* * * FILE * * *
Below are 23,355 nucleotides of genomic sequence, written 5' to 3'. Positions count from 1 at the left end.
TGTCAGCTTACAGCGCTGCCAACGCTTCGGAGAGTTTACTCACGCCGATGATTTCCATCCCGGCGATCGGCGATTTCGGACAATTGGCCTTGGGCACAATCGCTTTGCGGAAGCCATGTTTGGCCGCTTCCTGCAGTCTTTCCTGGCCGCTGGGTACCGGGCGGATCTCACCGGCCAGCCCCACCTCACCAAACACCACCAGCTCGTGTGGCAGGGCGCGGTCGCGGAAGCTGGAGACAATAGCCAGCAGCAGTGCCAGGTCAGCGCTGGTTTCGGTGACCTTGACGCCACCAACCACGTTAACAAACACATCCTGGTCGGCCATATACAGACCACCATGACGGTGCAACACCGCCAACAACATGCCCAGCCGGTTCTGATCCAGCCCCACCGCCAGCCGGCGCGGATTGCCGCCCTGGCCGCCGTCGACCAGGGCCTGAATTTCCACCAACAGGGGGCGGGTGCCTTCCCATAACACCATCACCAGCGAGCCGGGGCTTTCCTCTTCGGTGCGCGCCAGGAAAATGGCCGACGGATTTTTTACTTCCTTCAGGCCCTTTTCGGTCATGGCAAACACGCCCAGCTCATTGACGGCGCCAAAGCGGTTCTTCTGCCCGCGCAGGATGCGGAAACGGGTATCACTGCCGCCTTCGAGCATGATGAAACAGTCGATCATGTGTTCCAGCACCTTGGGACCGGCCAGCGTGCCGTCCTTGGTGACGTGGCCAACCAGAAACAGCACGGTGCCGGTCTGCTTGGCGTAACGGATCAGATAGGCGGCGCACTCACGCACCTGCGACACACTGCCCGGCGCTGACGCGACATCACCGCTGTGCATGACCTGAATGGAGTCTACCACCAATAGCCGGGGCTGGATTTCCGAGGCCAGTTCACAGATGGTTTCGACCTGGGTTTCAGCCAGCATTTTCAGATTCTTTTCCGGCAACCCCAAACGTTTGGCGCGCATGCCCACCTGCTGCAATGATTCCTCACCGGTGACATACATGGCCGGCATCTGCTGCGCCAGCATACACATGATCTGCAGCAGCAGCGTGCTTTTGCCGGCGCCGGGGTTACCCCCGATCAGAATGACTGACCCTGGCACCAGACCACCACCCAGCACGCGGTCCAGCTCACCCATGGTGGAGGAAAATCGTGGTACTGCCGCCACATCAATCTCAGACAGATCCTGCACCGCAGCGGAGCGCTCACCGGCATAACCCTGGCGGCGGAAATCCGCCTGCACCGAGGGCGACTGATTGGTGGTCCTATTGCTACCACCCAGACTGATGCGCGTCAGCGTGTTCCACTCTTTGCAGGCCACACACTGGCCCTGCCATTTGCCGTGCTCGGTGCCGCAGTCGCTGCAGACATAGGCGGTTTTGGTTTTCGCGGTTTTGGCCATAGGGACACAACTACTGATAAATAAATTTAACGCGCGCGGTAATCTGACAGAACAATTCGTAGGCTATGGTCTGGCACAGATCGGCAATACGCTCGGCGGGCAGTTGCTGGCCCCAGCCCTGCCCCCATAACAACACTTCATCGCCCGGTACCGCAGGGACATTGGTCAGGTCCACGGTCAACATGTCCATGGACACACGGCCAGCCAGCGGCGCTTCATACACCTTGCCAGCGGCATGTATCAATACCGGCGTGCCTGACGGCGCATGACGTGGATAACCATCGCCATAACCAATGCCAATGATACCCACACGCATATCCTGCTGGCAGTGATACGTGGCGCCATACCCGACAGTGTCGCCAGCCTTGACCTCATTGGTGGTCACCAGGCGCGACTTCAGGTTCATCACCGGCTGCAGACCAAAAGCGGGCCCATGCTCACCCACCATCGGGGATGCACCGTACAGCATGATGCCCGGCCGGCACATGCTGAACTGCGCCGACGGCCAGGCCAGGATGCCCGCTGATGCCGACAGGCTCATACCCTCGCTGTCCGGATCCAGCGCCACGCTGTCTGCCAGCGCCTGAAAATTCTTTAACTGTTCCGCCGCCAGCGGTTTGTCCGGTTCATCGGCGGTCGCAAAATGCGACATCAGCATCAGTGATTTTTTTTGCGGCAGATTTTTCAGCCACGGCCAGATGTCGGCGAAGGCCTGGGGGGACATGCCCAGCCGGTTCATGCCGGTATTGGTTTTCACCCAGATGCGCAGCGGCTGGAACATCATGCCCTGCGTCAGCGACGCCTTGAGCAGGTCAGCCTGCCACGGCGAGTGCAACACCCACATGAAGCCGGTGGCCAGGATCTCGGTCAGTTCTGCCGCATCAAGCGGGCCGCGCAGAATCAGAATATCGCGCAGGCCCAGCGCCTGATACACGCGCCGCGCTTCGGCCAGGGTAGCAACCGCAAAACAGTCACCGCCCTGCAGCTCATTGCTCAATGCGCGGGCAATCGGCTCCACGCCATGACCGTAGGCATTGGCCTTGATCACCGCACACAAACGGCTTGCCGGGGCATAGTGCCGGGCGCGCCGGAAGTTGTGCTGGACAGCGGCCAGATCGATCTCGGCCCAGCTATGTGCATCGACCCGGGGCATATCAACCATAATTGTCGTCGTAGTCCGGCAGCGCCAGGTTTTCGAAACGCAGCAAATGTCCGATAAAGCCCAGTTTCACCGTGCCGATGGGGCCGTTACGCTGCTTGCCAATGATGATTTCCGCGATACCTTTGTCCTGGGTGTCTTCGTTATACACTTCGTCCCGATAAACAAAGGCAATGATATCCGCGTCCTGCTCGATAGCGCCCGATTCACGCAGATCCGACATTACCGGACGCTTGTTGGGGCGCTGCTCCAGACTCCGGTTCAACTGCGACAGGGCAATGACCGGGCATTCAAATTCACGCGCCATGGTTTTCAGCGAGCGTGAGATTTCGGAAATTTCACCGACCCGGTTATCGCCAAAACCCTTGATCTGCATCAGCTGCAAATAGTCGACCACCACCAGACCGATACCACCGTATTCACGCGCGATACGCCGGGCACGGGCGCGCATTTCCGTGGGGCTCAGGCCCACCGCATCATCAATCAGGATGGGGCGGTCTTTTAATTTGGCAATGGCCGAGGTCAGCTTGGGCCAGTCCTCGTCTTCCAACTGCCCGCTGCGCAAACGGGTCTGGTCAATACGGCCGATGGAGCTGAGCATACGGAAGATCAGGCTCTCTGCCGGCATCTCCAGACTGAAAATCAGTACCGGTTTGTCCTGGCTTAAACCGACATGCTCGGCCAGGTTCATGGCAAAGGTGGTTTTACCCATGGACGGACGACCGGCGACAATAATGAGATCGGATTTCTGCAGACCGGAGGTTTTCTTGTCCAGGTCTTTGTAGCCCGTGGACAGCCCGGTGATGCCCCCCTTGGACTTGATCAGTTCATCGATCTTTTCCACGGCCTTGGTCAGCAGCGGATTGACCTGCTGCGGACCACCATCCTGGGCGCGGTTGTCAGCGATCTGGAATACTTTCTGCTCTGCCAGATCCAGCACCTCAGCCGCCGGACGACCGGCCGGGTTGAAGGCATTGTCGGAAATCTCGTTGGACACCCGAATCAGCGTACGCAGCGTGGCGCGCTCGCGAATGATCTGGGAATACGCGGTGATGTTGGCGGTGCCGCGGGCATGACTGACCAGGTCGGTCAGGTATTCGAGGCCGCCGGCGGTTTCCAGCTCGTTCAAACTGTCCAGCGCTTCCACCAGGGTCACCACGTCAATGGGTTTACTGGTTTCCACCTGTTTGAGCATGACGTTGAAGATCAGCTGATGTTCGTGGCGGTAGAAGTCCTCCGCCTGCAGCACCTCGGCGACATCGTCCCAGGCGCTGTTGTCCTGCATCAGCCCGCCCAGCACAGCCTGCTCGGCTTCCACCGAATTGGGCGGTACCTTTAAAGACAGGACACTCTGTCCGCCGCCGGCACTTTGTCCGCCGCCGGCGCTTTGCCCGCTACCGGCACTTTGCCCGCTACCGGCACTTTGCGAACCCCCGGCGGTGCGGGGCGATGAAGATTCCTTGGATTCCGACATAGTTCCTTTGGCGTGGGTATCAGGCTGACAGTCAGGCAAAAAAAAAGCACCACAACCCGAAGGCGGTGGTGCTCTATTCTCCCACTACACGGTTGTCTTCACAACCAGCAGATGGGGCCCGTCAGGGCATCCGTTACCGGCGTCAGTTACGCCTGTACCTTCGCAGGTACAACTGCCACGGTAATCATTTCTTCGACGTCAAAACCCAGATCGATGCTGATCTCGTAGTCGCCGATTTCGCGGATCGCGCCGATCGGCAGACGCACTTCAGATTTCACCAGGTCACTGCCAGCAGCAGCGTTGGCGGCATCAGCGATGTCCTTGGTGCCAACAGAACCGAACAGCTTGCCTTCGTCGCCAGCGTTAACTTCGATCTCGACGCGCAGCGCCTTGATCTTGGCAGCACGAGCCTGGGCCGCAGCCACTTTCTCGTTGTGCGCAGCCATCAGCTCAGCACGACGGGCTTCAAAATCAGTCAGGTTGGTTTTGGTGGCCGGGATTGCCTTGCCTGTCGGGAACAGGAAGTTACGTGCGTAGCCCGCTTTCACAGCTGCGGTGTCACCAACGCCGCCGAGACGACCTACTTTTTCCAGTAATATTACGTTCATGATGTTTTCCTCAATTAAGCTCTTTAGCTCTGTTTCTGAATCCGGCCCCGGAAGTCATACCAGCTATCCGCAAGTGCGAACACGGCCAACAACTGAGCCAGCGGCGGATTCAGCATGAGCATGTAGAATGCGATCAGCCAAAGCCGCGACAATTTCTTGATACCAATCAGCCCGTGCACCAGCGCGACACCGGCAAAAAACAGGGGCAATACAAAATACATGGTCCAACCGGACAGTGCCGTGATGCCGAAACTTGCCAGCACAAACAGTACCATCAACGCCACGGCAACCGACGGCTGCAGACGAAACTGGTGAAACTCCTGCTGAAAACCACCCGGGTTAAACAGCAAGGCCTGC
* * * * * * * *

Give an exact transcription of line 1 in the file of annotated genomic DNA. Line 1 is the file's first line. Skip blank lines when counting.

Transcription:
Below are 23,355 nucleotides of genomic sequence, written 5' to 3'. Positions count from 1 at the left end.